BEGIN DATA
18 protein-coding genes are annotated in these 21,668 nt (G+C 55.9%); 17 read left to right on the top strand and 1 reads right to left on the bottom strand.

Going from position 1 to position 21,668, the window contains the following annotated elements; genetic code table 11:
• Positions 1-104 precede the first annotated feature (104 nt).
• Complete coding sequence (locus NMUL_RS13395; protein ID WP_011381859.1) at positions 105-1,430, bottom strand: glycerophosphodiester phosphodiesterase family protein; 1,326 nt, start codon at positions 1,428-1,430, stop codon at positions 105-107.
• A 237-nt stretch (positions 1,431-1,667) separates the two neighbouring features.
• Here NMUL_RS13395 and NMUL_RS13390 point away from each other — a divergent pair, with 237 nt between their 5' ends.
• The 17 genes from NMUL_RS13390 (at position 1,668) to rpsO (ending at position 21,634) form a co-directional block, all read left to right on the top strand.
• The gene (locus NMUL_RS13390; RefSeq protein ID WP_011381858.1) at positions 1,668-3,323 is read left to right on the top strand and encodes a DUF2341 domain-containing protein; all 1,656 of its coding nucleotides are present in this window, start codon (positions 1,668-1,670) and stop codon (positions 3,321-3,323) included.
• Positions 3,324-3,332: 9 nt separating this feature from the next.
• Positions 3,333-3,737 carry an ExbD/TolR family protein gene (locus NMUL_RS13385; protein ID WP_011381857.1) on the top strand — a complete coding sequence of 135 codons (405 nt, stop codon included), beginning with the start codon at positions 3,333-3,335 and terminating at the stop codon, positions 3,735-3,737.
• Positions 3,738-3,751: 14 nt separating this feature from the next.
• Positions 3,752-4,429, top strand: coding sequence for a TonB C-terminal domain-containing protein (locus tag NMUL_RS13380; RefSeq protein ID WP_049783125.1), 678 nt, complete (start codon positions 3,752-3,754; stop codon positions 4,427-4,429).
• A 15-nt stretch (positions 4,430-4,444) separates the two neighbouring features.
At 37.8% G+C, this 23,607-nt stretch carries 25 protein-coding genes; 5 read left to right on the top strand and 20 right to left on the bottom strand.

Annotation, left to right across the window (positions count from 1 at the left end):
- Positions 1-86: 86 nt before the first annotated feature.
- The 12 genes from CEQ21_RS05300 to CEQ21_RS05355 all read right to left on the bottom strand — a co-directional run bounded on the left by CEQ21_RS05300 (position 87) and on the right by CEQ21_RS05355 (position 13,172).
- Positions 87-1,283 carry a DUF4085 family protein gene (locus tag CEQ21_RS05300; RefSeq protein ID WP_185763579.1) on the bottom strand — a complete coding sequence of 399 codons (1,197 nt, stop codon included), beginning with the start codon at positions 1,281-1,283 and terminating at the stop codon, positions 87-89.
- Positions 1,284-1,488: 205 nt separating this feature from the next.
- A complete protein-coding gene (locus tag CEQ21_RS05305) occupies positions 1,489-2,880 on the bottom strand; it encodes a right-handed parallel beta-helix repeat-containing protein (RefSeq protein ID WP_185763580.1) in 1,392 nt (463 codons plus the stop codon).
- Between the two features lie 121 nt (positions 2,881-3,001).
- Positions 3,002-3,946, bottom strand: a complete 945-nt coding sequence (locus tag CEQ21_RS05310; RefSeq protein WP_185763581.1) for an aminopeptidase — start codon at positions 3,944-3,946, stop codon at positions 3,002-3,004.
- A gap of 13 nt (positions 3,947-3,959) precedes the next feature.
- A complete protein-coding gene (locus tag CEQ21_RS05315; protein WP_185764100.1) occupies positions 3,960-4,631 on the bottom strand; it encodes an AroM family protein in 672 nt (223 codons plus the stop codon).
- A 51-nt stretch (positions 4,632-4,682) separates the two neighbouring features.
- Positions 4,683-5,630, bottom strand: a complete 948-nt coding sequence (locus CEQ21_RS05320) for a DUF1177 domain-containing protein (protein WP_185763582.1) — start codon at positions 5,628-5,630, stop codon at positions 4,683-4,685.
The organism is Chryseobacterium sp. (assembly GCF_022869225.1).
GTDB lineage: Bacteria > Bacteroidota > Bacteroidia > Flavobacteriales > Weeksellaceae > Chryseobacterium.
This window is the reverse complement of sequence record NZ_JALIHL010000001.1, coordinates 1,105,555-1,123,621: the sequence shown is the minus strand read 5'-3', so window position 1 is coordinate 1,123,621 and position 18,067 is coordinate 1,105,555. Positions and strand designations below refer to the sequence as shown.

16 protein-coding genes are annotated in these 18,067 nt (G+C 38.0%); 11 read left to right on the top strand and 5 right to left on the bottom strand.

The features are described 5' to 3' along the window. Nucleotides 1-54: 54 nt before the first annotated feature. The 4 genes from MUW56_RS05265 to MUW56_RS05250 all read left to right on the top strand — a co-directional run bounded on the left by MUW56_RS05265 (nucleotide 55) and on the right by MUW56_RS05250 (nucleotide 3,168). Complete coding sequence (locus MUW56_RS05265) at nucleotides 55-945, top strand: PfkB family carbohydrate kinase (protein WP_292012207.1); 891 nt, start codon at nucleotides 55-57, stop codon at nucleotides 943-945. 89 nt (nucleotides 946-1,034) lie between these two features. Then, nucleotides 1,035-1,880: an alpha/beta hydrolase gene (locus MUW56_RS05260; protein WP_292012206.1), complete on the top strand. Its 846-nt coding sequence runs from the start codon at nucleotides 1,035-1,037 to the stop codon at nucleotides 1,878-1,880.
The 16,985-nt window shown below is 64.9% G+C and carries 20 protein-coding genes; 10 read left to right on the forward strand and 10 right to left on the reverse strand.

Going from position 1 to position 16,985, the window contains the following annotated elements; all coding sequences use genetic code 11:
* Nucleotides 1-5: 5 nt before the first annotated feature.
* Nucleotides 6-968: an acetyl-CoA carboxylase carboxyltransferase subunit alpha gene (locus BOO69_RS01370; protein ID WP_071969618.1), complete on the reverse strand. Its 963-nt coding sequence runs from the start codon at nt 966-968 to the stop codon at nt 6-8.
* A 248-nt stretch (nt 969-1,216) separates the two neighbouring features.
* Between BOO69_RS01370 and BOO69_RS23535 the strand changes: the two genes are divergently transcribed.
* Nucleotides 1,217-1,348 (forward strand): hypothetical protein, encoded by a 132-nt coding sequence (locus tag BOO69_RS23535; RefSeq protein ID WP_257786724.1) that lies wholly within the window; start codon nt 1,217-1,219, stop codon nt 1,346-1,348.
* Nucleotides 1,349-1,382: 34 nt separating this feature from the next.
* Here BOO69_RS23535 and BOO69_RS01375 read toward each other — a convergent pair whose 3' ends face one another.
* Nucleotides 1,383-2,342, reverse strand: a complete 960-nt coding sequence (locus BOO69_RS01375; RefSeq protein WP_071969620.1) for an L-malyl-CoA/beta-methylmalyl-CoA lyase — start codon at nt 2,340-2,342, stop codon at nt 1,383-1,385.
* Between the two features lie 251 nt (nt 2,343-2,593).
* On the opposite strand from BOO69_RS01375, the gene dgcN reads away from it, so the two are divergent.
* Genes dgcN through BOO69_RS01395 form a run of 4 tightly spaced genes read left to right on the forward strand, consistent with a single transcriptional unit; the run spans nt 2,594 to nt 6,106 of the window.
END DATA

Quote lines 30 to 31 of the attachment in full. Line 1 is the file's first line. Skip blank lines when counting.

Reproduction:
16 protein-coding genes are annotated in these 18,067 nt (G+C 38.0%); 11 read left to right on the top strand and 5 right to left on the bottom strand.

The features are described 5' to 3' along the window. Nucleotides 1-54: 54 nt before the first annotated feature. The 4 genes from MUW56_RS05265 to MUW56_RS05250 all read left to right on the top strand — a co-directional run bounded on the left by MUW56_RS05265 (nucleotide 55) and on the right by MUW56_RS05250 (nucleotide 3,168). Complete coding sequence (locus MUW56_RS05265) at nucleotides 55-945, top strand: PfkB family carbohydrate kinase (protein WP_292012207.1); 891 nt, start codon at nucleotides 55-57, stop codon at nucleotides 943-945. 89 nt (nucleotides 946-1,034) lie between these two features. Then, nucleotides 1,035-1,880: an alpha/beta hydrolase gene (locus MUW56_RS05260; protein WP_292012206.1), complete on the top strand. Its 846-nt coding sequence runs from the start codon at nucleotides 1,035-1,037 to the stop codon at nucleotides 1,878-1,880.